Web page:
India Leans on Europe to Establish Offshore Wind Industry
India wants to generate power from offshore wind farms, so the country is seeking advice from the best in the business.
The European Union's (EU) Indo-European Cooperation on Renewable Energy program has contributed $5.5 million to aid India in developing a roadmap for offshore wind development, according to the Global Wind Energy Council. Europe leads the world with about 5 gigawatts (GW) of offshore wind installations.
"We in Europe are committed towards reducing emissions and moving towards sustainable forms of energy, thereby lowering the dependency on fossil fuels and working towards a cleaner climate," EU Ambassador Dr. João Cravinho said. "This project on wind energy in partnership with our Indian counterparts is driven by the same philosophy—secure, affordable and clean energy for all."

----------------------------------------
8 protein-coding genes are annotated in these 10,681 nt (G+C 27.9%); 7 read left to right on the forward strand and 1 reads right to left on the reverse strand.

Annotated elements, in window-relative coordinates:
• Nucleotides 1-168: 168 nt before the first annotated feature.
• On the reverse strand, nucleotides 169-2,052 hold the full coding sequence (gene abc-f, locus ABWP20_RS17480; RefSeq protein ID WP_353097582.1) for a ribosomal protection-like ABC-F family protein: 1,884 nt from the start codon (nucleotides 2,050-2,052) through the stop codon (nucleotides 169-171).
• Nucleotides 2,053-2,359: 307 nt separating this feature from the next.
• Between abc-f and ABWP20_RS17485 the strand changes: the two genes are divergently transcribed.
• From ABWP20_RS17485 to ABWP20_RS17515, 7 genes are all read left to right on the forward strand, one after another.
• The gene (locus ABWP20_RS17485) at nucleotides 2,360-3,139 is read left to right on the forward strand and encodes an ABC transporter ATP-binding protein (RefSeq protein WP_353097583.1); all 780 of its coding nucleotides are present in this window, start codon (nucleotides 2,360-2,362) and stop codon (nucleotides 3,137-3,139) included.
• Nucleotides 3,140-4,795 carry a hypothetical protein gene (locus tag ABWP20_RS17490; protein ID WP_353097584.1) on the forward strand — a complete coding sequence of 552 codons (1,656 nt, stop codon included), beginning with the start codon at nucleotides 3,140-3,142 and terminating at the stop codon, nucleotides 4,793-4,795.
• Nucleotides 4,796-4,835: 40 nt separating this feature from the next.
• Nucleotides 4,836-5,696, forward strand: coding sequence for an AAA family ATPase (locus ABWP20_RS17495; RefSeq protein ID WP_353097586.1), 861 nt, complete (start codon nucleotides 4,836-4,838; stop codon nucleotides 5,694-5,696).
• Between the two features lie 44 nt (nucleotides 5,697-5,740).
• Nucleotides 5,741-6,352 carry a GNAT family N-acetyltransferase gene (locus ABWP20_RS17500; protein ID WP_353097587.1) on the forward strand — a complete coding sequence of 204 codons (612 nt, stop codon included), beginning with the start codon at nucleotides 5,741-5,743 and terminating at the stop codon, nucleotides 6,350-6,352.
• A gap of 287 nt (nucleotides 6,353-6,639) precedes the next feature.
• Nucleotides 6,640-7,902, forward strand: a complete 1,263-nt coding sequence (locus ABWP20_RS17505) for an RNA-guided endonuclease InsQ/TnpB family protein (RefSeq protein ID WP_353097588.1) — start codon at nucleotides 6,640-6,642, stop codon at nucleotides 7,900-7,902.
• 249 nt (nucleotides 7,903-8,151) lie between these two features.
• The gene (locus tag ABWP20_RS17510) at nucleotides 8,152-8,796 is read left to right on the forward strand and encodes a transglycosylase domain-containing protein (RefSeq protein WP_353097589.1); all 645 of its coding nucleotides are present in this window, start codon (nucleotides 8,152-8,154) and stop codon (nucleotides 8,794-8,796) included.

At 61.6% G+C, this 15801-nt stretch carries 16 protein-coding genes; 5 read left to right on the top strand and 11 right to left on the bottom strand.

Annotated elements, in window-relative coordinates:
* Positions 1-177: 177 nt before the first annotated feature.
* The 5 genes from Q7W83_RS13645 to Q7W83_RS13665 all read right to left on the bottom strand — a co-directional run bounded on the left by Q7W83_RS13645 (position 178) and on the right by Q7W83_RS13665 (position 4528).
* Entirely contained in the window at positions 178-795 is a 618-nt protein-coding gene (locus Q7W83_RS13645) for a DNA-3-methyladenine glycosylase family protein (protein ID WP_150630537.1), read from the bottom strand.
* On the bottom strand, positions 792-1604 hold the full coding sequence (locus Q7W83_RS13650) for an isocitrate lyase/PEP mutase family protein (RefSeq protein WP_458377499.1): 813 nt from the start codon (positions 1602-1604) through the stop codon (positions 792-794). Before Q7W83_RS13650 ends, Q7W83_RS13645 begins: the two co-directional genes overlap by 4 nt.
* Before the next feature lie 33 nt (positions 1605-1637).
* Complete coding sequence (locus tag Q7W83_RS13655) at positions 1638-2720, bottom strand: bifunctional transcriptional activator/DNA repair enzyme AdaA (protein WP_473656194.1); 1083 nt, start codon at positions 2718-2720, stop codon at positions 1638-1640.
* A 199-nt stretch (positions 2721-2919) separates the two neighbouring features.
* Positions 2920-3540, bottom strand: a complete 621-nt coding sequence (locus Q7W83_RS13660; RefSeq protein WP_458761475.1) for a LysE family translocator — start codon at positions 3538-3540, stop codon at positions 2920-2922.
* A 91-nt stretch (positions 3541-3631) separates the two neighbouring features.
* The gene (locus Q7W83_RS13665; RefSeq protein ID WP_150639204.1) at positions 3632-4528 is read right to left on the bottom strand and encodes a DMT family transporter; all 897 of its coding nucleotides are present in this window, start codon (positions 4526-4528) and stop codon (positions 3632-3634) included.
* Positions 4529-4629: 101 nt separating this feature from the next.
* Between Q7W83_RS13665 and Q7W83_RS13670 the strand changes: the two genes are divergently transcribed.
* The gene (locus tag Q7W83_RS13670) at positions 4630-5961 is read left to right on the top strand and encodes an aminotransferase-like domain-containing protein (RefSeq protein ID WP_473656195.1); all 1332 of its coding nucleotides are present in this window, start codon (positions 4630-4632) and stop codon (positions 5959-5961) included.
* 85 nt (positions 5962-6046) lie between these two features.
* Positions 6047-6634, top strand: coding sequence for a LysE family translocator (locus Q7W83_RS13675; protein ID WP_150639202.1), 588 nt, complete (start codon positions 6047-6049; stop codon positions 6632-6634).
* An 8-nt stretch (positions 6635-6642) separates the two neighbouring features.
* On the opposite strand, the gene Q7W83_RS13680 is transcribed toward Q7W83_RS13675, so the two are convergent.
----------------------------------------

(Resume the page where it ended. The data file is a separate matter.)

The four-year plan will initially focus on the states of Gujarat and Tamil Nadu. India's Ministry of New and Renewable Energy estimates that Tamil Naud has the potential to generate 127 GW of offshore wind power.
The EU will assess India's infrastructure base and identify required improvements by using resource mapping, policy guidance and capacity building measures. India hopes to build partnerships with various companies, research groups and institutions.
The Offshore Wind Outlook would ideally include plans for the present until 2032.
India's Ministry of New and Renewable Energy has already announced plans to set up an offshore wind agency, according to The Climate Group. Minister Farooq Abdullah says the group will soon seek cabinet approval.
China is the only country in Asia that installs more wind turbines per year than India. The country has built 20 GW of onshore projects, with about $16.5 billion in investments each year year.
The U.S. has been trying to get its own offshore wind industry off the ground for years, most recently with a consortium of 230 businesses, politicians and organizations encouraging President Barack Obama to make offshore wind a priority. Earlier this month, the Maine Public Utilities Commission approved a pilot project to place two, six-megawatt (MW) turbines off Monhegan Island by 2016.
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